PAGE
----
Just over a year ago, football players from UAB were facing a harsh reality: their program was being shut down and they'd need to find another place to play. With several players aiming higher than just college success, their main goal was finding a new school that would bolster their chances of an NFL roster spot.
"It was just very crazy," running back Jordan Howard said recently after he was selected by the Chicago Bears in the 2016 NFL Draft. "We had been hearing rumors they might shut the program down and then when it actually happened we just couldn't believe it because we finally had a winning season, we were bowl eligible. For all that to happen, we were just crushed."
It was only seven months after the school announced it was dropping football that it reversed the decision and reinstated the sport. Already mid-summer, and with over half the team gone, UAB missed the 2015 season, but started back up this spring and will resume playing games in 2017.
"We had the potential to be great," Shaq Jones, one of the few players who stayed at UAB, told AL.com after spring practice. "It was frustrating because those were guys who were here making big plays, but then they were making big plays for other teams."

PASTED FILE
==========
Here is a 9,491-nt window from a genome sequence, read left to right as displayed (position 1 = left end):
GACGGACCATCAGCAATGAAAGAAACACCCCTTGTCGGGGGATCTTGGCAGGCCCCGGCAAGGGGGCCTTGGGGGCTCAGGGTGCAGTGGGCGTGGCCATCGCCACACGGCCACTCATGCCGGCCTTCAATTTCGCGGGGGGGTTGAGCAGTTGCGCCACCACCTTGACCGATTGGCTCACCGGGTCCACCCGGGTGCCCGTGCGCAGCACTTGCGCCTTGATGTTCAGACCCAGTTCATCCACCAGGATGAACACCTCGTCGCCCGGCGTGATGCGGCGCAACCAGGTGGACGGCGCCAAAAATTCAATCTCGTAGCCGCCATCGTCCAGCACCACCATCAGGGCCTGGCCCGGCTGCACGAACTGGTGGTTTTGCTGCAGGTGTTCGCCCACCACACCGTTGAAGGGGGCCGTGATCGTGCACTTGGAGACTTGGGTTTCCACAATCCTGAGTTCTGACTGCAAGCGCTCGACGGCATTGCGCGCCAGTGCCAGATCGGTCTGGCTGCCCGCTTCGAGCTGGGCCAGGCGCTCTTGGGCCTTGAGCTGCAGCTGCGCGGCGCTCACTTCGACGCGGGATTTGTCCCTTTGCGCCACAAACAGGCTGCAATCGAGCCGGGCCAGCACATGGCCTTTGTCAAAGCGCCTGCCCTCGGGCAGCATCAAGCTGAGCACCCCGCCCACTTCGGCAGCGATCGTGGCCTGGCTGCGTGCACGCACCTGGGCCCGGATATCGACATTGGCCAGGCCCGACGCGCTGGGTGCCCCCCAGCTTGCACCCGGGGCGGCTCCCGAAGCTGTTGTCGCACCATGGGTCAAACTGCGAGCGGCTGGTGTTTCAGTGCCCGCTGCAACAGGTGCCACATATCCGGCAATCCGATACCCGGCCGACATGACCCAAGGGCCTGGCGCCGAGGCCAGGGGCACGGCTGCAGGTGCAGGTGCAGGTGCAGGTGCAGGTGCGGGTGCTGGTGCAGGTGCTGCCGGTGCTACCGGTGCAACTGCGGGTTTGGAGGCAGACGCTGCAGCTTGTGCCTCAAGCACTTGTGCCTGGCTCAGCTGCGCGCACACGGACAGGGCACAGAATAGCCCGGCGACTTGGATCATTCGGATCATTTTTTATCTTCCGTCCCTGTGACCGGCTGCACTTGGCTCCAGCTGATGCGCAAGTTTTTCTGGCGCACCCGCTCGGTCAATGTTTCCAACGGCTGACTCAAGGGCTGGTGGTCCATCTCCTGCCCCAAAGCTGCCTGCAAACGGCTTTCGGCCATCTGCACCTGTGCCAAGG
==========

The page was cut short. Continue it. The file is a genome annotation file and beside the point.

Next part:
All in all, 56 players ended up transferring to new schools last season, some earning scholarships and some trying to make it as walk-ons. Given the circumstances, they were able to play for their new schools right away rather than having to sit out a year, which is typically required of transfer student-athletes who don't change divisions.
UAB doesn't have a rich NFL history -- only 12 players have ever been drafted from the school -- but six alumni were on Week 1 rosters last year, including 2015 draft picks J.J. Nelson (Arizona Cardinals) and Kennard Backman (Green Bay Packers), as well as its most well-known grad, former Falcons receiver Roddy White.
In this year's draft, four players who once sported the Blazers uniform were looking to make their way into the pros. With a final year in college that involved new schemes, coaches and teammates, all four prospects still wound up with NFL teams -- one through the draft (Howard), and three signing as undrafted free agents (Jake Ganus, Rolan Milligan and Jontavious Morris).
Jordan Howard, RB, Chicago Bears
The running back made his way to Indiana University just days after the last brick of the UAB program fell. Howard was a highly recruited transfer after rushing for 2,468 yards and 15 touchdowns in his two seasons in Birmingham, and the Hoosiers needed to add depth to their roster after losing Tevin Coleman to the NFL.
Howard went on to record 1,213 rushing yards on 196 carries for nine touchdowns for Indiana, despite missing four games with ankle and knee injuries. His impact was short but effective, and the Bears drafted him in the fifth round with the No. 150 overall pick.
"Coming out of high school I had one offer -- playing at UAB, Conference USA," Howard said after the draft. "I definitely wanted to prove I could play on a bigger stage. And I was doing it for UAB because they shut the program down so I wore my heart on my sleeve for them."